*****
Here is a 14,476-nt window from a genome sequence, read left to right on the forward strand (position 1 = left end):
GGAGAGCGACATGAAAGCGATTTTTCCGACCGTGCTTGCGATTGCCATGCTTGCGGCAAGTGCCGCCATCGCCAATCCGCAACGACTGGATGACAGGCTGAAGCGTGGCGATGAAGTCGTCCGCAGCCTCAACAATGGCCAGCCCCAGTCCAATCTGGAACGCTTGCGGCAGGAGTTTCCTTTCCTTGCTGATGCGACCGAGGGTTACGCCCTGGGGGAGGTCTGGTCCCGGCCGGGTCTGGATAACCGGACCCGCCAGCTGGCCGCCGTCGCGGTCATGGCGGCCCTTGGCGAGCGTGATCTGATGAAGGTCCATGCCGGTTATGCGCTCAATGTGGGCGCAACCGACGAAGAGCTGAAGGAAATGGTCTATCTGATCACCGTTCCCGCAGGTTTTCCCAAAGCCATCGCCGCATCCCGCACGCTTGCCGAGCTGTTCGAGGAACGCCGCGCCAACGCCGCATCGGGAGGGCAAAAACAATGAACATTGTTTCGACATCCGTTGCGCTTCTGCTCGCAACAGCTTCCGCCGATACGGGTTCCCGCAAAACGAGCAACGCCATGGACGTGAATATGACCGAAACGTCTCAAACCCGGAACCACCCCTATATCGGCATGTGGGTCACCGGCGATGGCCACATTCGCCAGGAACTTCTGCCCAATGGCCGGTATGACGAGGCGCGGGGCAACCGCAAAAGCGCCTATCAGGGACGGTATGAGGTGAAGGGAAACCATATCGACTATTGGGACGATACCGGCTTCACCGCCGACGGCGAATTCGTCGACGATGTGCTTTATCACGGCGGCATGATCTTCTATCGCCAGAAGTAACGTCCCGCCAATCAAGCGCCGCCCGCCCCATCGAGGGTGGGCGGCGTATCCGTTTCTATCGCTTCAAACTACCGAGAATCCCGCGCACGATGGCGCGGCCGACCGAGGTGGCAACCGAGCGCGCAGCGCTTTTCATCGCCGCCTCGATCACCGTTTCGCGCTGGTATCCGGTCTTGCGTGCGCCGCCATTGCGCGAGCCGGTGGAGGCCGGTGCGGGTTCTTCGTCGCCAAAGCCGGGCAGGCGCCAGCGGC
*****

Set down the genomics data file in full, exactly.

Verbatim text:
Here is a 14,476-nt window from a genome sequence, read left to right on the forward strand (position 1 = left end):
GGAGAGCGACATGAAAGCGATTTTTCCGACCGTGCTTGCGATTGCCATGCTTGCGGCAAGTGCCGCCATCGCCAATCCGCAACGACTGGATGACAGGCTGAAGCGTGGCGATGAAGTCGTCCGCAGCCTCAACAATGGCCAGCCCCAGTCCAATCTGGAACGCTTGCGGCAGGAGTTTCCTTTCCTTGCTGATGCGACCGAGGGTTACGCCCTGGGGGAGGTCTGGTCCCGGCCGGGTCTGGATAACCGGACCCGCCAGCTGGCCGCCGTCGCGGTCATGGCGGCCCTTGGCGAGCGTGATCTGATGAAGGTCCATGCCGGTTATGCGCTCAATGTGGGCGCAACCGACGAAGAGCTGAAGGAAATGGTCTATCTGATCACCGTTCCCGCAGGTTTTCCCAAAGCCATCGCCGCATCCCGCACGCTTGCCGAGCTGTTCGAGGAACGCCGCGCCAACGCCGCATCGGGAGGGCAAAAACAATGAACATTGTTTCGACATCCGTTGCGCTTCTGCTCGCAACAGCTTCCGCCGATACGGGTTCCCGCAAAACGAGCAACGCCATGGACGTGAATATGACCGAAACGTCTCAAACCCGGAACCACCCCTATATCGGCATGTGGGTCACCGGCGATGGCCACATTCGCCAGGAACTTCTGCCCAATGGCCGGTATGACGAGGCGCGGGGCAACCGCAAAAGCGCCTATCAGGGACGGTATGAGGTGAAGGGAAACCATATCGACTATTGGGACGATACCGGCTTCACCGCCGACGGCGAATTCGTCGACGATGTGCTTTATCACGGCGGCATGATCTTCTATCGCCAGAAGTAACGTCCCGCCAATCAAGCGCCGCCCGCCCCATCGAGGGTGGGCGGCGTATCCGTTTCTATCGCTTCAAACTACCGAGAATCCCGCGCACGATGGCGCGGCCGACCGAGGTGGCAACCGAGCGCGCAGCGCTTTTCATCGCCGCCTCGATCACCGTTTCGCGCTGGTATCCGGTCTTGCGTGCGCCGCCATTGCGCGAGCCGGTGGAGGCCGGTGCGGGTTCTTCGTCGCCAAAGCCGGGCAGGCGCCAGCGGC